The most dangerous infectious disease in Korea, according to the UK Health and Safety Agency, is ‘this’

On the 27th of last month (local time), the UK Health Security Agency (UKHSA) published a list of potential High Consequence Infectious Diseases (HCID) that could occur in each country. Severe Fever with Thrombocytopenia Syndrome (SFTS) was identified as a possible HCID in Korea.

Ticks are the main carrier of the SFTS virus|Source: Getty Image Bank

The UK Health and Safety Agency has been monitoring pathogens that occur in all countries to prevent a second infectious disease from spreading immediately after the Corona 19 pandemic. Looking at this list released by UKHSA, the HCIDs in the US States were bird flu A, H5N1 and Plague, and the HCIDs in the Central African Republic were Ebola and Mpox (monkey pox before the name of the disease was revised).

Beware of ticks, the main vectors of viruses
Severe fever with thrombocytopenia syndrome (SFTS) is an infectious disease that occurs from April to November when the days become warmer. In Korea, after the first infection was reported in 2013, a total of 1,510 patients occurred by 2021, of which 279 died. The Korea Centers for Disease Control and Prevention (KCDC) defines SFTS as a third class statutory infectious disease and requires reporting within 24 hours of illness.

The most common route of infection is being bitten by a tick carrying the SFTS virus during outdoor activities, and the virus enters the body and becomes infected. In addition, there are some cases where medical staff treating SFTS patients are presumed to be infected through direct contact with the patient’s blood or body fluids, so care must be taken when coming into contact with patients. In fact, in August 2022, five medical staff members working in the emergency intensive care unit at Kyungpook National University Hospital were exposed to the patient’s bodily fluids while treating an SFTS patient and were infected together with a virus SFTS.

According to the Korean Centers for Disease Control and Prevention, there are several species of ticks that can be the main carriers of the SFTS virus, such as the ‘little sophie tick’, ‘gapi tick’, ‘Japanese tick’, and ‘Cam tick’ ‘. The dominant domestic species is the little sophie tick. Ticks become active in the spring when the temperature rises, and the population increases rapidly in September. Therefore, currently, the Korea Centers for Disease Control and Prevention is monitoring the number of ticks. Of course, being bitten by a tick does not necessarily mean you will be infected with the SFTS virus. The Korea Centers for Disease Control and Prevention said, “Fortunately, only a few of the ticks living in Korea have the SFTS virus,” and “If you are bitten by a tick during outdoor activities, you do not have to you worry too much. about being infected with the SFTS virus. However, always be careful.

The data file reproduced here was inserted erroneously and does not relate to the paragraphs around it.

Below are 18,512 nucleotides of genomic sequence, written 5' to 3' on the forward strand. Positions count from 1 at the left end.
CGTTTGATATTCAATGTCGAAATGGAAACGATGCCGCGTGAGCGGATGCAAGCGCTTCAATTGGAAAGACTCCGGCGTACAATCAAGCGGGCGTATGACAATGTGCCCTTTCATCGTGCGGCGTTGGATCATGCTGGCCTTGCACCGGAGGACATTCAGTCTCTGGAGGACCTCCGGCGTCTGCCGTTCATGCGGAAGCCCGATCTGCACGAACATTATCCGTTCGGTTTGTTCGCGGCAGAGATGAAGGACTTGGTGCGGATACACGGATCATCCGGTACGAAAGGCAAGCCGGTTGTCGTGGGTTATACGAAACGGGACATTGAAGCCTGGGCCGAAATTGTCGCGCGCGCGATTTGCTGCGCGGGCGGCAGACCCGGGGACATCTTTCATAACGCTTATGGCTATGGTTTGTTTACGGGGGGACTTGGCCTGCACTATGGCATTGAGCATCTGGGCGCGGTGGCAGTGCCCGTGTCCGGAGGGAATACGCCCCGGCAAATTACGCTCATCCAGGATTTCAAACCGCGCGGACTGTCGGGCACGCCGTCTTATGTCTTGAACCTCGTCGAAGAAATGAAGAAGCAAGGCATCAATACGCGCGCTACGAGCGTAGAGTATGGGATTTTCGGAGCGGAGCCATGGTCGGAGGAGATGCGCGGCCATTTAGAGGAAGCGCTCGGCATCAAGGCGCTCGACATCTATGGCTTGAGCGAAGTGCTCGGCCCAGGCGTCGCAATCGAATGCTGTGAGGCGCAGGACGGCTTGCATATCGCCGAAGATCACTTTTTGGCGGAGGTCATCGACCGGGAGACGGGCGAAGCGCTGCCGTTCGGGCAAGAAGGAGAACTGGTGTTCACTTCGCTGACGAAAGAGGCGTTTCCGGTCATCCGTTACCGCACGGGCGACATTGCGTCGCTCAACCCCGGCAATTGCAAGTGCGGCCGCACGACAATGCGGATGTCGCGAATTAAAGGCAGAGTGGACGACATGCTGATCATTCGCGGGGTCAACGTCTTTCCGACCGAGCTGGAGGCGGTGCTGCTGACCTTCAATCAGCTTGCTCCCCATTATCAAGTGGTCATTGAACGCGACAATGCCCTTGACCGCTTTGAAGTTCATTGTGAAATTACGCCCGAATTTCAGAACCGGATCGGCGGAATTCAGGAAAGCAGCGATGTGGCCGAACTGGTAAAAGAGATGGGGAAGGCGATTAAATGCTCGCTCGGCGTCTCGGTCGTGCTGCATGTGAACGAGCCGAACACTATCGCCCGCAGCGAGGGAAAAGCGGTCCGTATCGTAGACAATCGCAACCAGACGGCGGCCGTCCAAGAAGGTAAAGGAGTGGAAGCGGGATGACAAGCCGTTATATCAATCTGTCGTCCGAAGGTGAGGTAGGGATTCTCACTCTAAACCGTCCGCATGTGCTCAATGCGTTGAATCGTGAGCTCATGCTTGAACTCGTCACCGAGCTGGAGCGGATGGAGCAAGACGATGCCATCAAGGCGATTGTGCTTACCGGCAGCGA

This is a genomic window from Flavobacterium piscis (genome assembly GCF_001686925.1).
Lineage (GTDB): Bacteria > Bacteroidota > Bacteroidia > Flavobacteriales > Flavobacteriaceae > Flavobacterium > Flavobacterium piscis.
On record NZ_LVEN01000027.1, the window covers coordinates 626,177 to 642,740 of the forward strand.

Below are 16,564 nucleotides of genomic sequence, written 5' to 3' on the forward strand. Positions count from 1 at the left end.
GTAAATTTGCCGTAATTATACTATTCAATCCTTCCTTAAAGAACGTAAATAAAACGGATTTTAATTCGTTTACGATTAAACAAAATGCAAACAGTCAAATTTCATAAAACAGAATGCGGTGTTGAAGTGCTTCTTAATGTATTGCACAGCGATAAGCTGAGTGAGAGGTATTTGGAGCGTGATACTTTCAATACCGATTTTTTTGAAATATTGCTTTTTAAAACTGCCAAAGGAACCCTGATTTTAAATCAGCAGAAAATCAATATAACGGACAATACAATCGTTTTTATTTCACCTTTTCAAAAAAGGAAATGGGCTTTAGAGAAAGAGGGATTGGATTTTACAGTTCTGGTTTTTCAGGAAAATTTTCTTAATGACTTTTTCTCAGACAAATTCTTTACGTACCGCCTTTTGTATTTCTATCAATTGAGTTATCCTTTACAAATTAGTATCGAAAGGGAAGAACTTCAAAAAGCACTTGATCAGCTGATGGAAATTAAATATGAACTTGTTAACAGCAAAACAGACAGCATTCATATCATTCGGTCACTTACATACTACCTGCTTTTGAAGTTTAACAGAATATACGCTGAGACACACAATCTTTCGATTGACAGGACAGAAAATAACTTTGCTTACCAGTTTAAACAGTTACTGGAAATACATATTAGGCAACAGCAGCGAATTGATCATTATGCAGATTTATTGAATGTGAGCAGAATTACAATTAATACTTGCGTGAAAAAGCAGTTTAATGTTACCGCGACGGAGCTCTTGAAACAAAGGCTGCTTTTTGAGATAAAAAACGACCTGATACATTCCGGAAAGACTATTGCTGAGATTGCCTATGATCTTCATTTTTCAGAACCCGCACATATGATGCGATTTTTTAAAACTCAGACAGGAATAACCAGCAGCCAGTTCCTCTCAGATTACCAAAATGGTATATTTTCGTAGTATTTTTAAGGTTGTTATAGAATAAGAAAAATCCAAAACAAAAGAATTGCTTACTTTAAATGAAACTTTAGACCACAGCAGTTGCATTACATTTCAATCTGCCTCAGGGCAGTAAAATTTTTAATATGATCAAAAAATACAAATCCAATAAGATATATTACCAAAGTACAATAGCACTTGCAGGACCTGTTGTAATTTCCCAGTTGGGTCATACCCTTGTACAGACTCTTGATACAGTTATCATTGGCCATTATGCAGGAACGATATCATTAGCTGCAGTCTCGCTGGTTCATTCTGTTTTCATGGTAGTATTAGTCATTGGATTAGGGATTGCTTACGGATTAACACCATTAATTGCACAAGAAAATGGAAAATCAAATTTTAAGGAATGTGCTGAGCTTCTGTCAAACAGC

When the SFTS virus enters the body, symptoms such as high fever of 38 degrees or higher, loss of appetite, nausea, vomiting, diarrhea, and abdominal pain of unknown cause appear after an incubation period of 6 to 14 days. It can be accompanied by symptoms such as headache, muscle pain, and swollen lymph nodes, and 1 in 4 patients experience disturbances of consciousness and convulsions. If severe, bleeding and multiple organ failure occur, leading to death. The domestic mortality rate of SFTS is approximately 18.5%.

There is no vaccine or cure, so prevention is best
The biggest problem with SFTS is that there is no vaccine or treatment yet. Therefore, prevention is best. During outdoor activities from April to November, wear protective clothing such as long clothing, long socks, and hats, and use tick repellents. When taking a break in the grass, you should use a mat rather than sitting on the ground, and you should not leave your clothes on the grass. After returning home, you should wash your clothes and wash your body thoroughly.

In addition, once the tick attaches to the human body, it is firmly fixed on the skin and sucks blood for 3 to 7 days, so it is necessary to check whether the tick is attached to the body or there is a wound of the body. insect bite. If you find a tick attached to your skin, never try to remove it by hand. If you pull it out by hand forcefully, there is a risk that part of the tick, such as the head, will remain on the skin. Therefore, it is desirable to use a tweezer and disinfectant, or visit a nearby hospital to remove it.

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